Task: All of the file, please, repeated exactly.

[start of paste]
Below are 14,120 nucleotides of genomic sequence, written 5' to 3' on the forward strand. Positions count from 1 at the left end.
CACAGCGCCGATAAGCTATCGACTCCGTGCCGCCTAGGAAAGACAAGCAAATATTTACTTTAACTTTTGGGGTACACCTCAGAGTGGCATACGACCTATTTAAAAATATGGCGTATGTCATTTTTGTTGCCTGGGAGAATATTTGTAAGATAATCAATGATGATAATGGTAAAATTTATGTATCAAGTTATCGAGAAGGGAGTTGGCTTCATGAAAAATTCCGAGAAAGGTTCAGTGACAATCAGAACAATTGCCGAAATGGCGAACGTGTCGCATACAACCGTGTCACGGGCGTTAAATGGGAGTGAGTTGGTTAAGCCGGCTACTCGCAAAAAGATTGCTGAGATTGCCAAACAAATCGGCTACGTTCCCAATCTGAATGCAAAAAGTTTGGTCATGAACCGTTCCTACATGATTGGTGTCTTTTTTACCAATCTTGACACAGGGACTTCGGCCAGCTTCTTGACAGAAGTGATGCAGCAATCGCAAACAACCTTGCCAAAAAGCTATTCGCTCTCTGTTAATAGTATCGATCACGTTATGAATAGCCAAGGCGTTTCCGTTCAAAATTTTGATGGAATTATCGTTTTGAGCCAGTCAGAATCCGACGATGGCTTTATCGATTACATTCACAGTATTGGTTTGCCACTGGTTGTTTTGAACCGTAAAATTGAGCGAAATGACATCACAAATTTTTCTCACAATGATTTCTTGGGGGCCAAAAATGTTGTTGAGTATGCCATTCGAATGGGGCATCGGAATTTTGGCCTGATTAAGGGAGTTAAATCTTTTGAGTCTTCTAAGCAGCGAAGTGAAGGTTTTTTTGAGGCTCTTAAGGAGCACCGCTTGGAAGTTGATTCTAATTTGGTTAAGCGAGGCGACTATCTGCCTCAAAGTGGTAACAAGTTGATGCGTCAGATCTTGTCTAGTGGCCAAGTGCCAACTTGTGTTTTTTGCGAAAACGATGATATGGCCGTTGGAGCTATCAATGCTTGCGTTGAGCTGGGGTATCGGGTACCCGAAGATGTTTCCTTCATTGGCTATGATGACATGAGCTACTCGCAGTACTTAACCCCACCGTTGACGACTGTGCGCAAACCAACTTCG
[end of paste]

Below are 14,120 nucleotides of genomic sequence, written 5' to 3' on the forward strand. Positions count from 1 at the left end.
CACAGCGCCGATAAGCTATCGACTCCGTGCCGCCTAGGAAAGACAAGCAAATATTTACTTTAACTTTTGGGGTACACCTCAGAGTGGCATACGACCTATTTAAAAATATGGCGTATGTCATTTTTGTTGCCTGGGAGAATATTTGTAAGATAATCAATGATGATAATGGTAAAATTTATGTATCAAGTTATCGAGAAGGGAGTTGGCTTCATGAAAAATTCCGAGAAAGGTTCAGTGACAATCAGAACAATTGCCGAAATGGCGAACGTGTCGCATACAACCGTGTCACGGGCGTTAAATGGGAGTGAGTTGGTTAAGCCGGCTACTCGCAAAAAGATTGCTGAGATTGCCAAACAAATCGGCTACGTTCCCAATCTGAATGCAAAAAGTTTGGTCATGAACCGTTCCTACATGATTGGTGTCTTTTTTACCAATCTTGACACAGGGACTTCGGCCAGCTTCTTGACAGAAGTGATGCAGCAATCGCAAACAACCTTGCCAAAAAGCTATTCGCTCTCTGTTAATAGTATCGATCACGTTATGAATAGCCAAGGCGTTTCCGTTCAAAATTTTGATGGAATTATCGTTTTGAGCCAGTCAGAATCCGACGATGGCTTTATCGATTACATTCACAGTATTGGTTTGCCACTGGTTGTTTTGAACCGTAAAATTGAGCGAAATGACATCACAAATTTTTCTCACAATGATTTCTTGGGGGCCAAAAATGTTGTTGAGTATGCCATTCGAATGGGGCATCGGAATTTTGGCCTGATTAAGGGAGTTAAATCTTTTGAGTCTTCTAAGCAGCGAAGTGAAGGTTTTTTTGAGGCTCTTAAGGAGCACCGCTTGGAAGTTGATTCTAATTTGGTTAAGCGAGGCGACTATCTGCCTCAAAGTGGTAACAAGTTGATGCGTCAGATCTTGTCTAGTGGCCAAGTGCCAACTTGTGTTTTTTGCGAAAACGATGATATGGCCGTTGGAGCTATCAATGCTTGCGTTGAGCTGGGGTATCGGGTACCCGAAGATGTTTCCTTCATTGGCTATGATGACATGAGCTACTCGCAGTACTTAACCCCACCGTTGACGACTGTGCGCAAACCAACTTCG